Regarding the sampling time, the statistical analysis conducted showed a significant reduction in creatinine, aspartate amino transferase, γ-glutamyl transferase, cholesterol and CK (P < 0·01), as well as blood urea N and alanine amino transferase (P < 0·05). Considering the significant group × sampling interaction observed for glucose and CK, a particular attention was paid to the trend during the trial of these parameters for each group. Regarding glucose level, the LS group showed a slight increase from the first to the last sampling, which was not statistically significant (P > 0·05); on the contrary in the HS group, which showed a higher baseline value than the LS group (mean value 5·55 (sd 0·50) v. 4·22 (sd 0·78) mmol/l (100 (sd 9) v. 76 (sd 14) mg/dl), respectively), a progressive and significant (P < 0·05) decrease was observed. Both groups showed a significant (P < 0·0001) decline in CK all through the experiment; between groups, the HS group showed significantly (P < 0·0006) lower CK compared with the LS group.

In both groups, joint status (Fig. 1) was always below the score of 1 for all parameters; no dog was found positive for joint swelling.

Fig. 1. Joint evaluation during the trial (n 16). (a) Low supplementation group (EPA + DHA: 6·2 % metabolisable energy; chondroitin sulfate: 219·8 mg/kg DM; glucosamine: 769·2 mg/kg DM); (b) high supplementation group (EPA + DHA: 8·4 % metabolisable energy; chondroitin sulfate: 989·0 mg/kg DM; glucosamine: 1318·7 mg/kg DM). Joint score: 0 (normal), 1 (mild), 2 (moderate), 3 (severe). Values are means, with standard deviations represented by horizontal bars. Group effects P > 0·714, P > 0·949 and P > 0·709 for range of motion, pain of manipulation and lameness, respectively. Sampling effects P > 0·357, P > 0·491 and P > 0·354 for range of motion, pain of manipulation and lameness, respectively.

No statistically significant (P > 0·05) differences were detected for the non-parametric data (range of motion, pain of manipulation and lameness) considering both group (P > 0·7) and sampling effects (P > 0·3) along the experimental period. Indeed, a decrease of the joint score was recorded at day 90 for pain on manipulation, lameness and range of motion in the HS group.

X-ray images of the joints before and after the nutritional treatment did not show any sign of osteo-articular injury.

Discussion and conclusions

All parameters fall within the normal range, thus showing, together with the absence of clinical signs, that the nutritional supplement had no adverse effect( 16 ).

The diet supplementation with n-3 fatty acids, chondroitin sulfate and glucosamine showed effects on blood count parameters. The difference between groups gave contrasting results. The amount of n-3 PUFA, chondroitin sulfate and glucosamine contained in the two diets did not seem to be critical in determining their effects. Dogs from the HS group showed higher values of erythrocytes, Hb and packed cell volume; this may suggest an increased physical efficiency. Such kinds of haematological changes may result in increasing energy production during exercise( 16 ) and, potentially, in improving dog performance. Since all dogs underwent the same training programme all through the trial, the possible benefits should need a specific evaluation of the athletic performances. CK is considered to be a marker of muscle function; therefore, falling in the physiological range, its reduction may be suggestive of an improvement in muscular membrane integrity. Such effect could be due to the antioxidant properties of n-3 fatty acids that, by contrasting the effects of reactive oxygen species, are able to improve cell integrity( 17 ). On the other hand, since no difference was observed for the other markers of muscle wellness (aspartate amino transferase and lactic dehydrogenase), these results need to be investigated in depth.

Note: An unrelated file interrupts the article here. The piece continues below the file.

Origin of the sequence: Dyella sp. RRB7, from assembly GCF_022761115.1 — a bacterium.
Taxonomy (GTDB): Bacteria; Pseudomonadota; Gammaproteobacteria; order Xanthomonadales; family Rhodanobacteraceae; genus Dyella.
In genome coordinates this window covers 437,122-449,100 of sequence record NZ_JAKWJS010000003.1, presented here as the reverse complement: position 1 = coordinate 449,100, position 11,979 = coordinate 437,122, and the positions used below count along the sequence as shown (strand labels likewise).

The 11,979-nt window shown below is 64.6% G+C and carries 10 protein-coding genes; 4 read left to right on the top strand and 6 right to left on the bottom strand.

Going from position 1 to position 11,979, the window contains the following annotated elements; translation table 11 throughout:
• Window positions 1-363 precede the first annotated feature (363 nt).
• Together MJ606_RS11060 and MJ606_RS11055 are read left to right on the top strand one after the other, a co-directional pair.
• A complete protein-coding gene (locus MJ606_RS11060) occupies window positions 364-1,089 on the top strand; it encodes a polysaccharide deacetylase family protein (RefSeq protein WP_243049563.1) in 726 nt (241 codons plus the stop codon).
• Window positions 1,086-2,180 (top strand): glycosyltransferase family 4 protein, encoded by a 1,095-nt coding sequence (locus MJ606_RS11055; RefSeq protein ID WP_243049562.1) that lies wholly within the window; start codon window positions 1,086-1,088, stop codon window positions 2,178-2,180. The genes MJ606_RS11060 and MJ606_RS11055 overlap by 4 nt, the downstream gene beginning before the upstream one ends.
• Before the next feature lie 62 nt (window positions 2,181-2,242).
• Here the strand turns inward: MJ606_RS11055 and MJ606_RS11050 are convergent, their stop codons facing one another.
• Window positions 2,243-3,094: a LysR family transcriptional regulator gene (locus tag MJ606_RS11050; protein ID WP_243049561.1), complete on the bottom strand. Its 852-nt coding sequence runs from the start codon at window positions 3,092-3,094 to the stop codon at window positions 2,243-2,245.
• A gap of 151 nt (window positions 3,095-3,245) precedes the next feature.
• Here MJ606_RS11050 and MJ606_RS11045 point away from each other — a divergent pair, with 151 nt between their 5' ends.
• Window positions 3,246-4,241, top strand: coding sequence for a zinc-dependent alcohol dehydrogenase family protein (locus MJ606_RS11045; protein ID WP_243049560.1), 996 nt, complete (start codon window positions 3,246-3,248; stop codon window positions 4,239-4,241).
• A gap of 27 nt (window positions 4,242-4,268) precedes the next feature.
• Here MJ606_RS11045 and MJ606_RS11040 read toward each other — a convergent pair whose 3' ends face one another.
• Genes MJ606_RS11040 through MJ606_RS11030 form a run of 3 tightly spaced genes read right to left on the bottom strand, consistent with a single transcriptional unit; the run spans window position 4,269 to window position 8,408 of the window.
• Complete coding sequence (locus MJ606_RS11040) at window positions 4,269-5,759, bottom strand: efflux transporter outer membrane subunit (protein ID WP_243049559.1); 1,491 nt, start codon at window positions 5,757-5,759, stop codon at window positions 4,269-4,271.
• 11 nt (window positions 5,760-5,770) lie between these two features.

Glucosamine and chondroitin, having been reported to improve joint function( 13 ), may be responsible for the improvement in pain on manipulation, lameness and range of motion. Indeed, such improvement could be also due to the antioxidant effect of n-3 PUFA by improving the articular synovia( 9 ). According to Beale( 13 ), it is difficult to identify the exact nutraceutical treatment that leads to joint improvement. In any event, this study shows that the combination of chondroitin sulfate, glucosamine and n-3 PUFA in the diet improves joint status. The possible effects of such improvement on dogs’ athletic performance as well as on their athletic life need further study.

Supplementary material

The supplementary material for this article can be found at https://doi.org/10.1017/jns.2017.47

Acknowledgements

The trial was carried out at the Nucleo Cinofili della Direzione Regionale dei Vigili del Fuoco del Molise, in Campochiaro (CB), Italy. The authors wish to thank all staff for their technical support. The authors wish to thank Maria Ferrara for her technical collaboration. The authors report no conflicts of interest. The authors alone are responsible for the content and writing of this article.